The abbey also houses an extensive art museum with over a thousand pieces, most of which were collected by the monks or donated to the monastery.
In addition to paintings, there is a section dedicated to the Moreneta and a collection of archaeological pieces from the Middle East, including a 3,000-year-old sarcophagus from ancient Egypt.
You should spend about an hour visiting the museum, which is open daily from 10am to 5:45pm. Entry to the museum currently costs 8 euros and is included in the Tot Montserrat pass.
You will find more information on the museum’s website.
The Santa Cova
The Santa Cova is where it all began. According to legend, one Saturday afternoon in the year 880, a group of shepherds tending their flocks in the foothills of Montserrat were attracted by a celestial light emanating from a cave. The same thing happened on the following two weekends, when the shepherds returned, first with their parents and then with the clergy of Olesa de Montserrat.
On further investigation, a group of monks found a statue of the Virgin, which St Luke had carved in the early days of the Christian faith. When they tried to move it, the figure became incredibly heavy, so in the end they decided to leave it in the cave and build a church around it.
Whether the story is true or not, the chapel of the Santa Cova was built between 1696 and 1705. Inside the chapel, there is a small altar set into the bare rock with a replica of the statue of the Moreneta.
When the chapel was built, a path was cut into the rock to facilitate access to the chapel. The path is lined with a series of carvings created in the early 20th century by famous artists of the time, such as Antoni Gaudí, Josep Llimona and Josep Puig i Cadafalch.
To get to the Cova, you can either walk down or take the funicular railway, which runs from in front of the monastery to the start of the path, or walk. The way down to the Santa Cova is steep, so it is preferable to walk down and take the funicular back up.
The visit to the Santa Cova lasts approximately one hour and is open every day from 10:30 am to 2:00 pm.
Saint Michael’s Cross
In the Middle Ages, before the construction of the road, the cable car and the funicular railway, pilgrims reached the basilica by following a path from the nearby town of Collbató.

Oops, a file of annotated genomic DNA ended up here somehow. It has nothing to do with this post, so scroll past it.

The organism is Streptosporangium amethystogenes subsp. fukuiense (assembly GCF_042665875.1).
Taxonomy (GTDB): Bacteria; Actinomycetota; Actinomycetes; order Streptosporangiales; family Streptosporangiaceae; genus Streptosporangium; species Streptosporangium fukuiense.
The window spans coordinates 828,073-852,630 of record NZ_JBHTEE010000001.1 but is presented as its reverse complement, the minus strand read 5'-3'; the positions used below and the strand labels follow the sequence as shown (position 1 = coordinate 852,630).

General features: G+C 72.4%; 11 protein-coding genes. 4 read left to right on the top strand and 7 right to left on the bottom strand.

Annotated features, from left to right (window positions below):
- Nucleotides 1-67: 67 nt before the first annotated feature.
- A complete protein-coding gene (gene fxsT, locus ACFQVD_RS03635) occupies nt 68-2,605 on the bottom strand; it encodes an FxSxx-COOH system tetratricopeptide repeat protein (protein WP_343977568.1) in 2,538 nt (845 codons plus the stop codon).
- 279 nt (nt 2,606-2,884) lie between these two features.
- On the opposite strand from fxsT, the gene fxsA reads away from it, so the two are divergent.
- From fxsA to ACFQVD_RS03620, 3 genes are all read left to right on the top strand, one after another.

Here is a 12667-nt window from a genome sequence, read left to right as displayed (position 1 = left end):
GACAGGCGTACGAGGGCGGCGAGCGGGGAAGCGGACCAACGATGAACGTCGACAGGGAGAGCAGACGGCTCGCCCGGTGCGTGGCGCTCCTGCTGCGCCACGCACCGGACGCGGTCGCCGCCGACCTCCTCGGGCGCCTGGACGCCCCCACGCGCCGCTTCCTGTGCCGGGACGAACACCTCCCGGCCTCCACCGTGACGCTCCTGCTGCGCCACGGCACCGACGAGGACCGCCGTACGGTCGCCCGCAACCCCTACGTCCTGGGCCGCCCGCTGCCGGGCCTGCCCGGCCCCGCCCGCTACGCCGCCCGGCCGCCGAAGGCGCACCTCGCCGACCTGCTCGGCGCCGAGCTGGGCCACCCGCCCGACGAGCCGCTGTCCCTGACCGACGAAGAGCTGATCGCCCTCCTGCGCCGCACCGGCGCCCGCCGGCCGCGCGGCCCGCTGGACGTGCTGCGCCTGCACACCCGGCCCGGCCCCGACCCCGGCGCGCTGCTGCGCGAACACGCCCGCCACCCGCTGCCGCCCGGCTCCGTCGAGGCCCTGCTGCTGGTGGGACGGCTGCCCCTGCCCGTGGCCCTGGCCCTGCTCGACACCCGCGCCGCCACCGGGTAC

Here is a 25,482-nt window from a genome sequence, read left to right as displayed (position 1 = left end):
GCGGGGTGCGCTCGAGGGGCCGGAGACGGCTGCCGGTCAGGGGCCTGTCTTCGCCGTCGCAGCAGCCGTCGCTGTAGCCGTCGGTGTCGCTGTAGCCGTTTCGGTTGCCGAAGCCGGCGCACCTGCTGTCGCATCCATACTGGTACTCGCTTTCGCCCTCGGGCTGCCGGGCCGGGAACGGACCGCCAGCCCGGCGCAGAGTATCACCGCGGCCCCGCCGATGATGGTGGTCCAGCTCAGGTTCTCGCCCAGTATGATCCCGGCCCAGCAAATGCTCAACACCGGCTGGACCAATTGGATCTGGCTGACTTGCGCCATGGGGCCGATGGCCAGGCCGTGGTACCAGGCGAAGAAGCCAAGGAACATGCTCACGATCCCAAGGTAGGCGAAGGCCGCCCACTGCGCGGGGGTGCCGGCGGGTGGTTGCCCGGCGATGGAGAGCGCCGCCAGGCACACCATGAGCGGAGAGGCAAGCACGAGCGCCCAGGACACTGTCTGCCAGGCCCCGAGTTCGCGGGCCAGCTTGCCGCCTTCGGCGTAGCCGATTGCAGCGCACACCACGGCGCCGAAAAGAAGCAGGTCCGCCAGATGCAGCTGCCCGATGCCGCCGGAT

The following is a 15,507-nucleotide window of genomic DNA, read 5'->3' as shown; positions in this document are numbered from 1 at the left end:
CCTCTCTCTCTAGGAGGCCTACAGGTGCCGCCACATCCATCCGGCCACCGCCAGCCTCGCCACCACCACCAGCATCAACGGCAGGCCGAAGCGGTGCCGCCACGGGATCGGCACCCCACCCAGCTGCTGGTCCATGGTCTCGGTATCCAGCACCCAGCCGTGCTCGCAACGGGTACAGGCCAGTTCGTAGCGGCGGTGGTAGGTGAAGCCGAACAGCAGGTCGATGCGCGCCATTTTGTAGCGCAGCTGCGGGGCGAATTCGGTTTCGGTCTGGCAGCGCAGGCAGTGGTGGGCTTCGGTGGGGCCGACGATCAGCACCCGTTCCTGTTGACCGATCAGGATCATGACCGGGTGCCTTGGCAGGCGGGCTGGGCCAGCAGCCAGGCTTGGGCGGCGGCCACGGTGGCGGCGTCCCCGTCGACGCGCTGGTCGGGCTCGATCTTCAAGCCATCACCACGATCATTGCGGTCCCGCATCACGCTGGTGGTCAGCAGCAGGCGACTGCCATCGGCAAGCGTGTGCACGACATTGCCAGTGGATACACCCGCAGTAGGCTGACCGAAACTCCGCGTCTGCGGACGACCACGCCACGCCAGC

The Cross of Sant Michael marks the point from which pilgrims had their first view of the monastery. Today, the viewpoint where the cross stands offers one of the best views of Montserrat. On a clear day, you can see as far as the Pyrenees mountain range.
The path to the Sant Michael Cross starts next to the lower station of the Sant Joan Funicular and, although it is uphill, it is very easy. It takes about fifteen minutes to reach the Sant Michael Cross and is much less steep than the Santa Cova path.
Monastery of Santa Cecilia
In addition to the Monastery of Santa Maria de Montserrat, there are two other monasteries on the mountain of Montserrat. The oldest of these is the Monastery of Santa Cecília, a small Romanesque-style building dating from the 10th century.
The building functioned as a monastery until 1954, when it was deconsecrated and used as a hostel for hikers. It is now used as an art gallery with an exhibition by American artist Sean Scully. More information can be found here.
The monastery is about three and a half kilometres from the Monastery of Santa Maria de Montserrat. If you have a car, there is a car park open when the exhibition is open.
Hiking in Montserrat
One of the most popular activities on Montserrat is, of course, hiking. The mountains are home to a wide range of hiking trails ranging from short and relatively easy excursions to longer day hikes. To reach these trails, you can take the Sant Joan Funicular up from the Monastery of Montserrat, or on foot, either along a road to the top station or along a path with stairs.
When you arrive at Montserrat, you can visit the Tourist Office. There you can pick up a hiking map of the area which lists several routes, indicating their difficulty and length. There are also maps on the trail boards showing the different options.
These are our recommendations for things to see and do in Montserrat. We hope you enjoy your visit to the sacred mountain and that you like it as much as we do.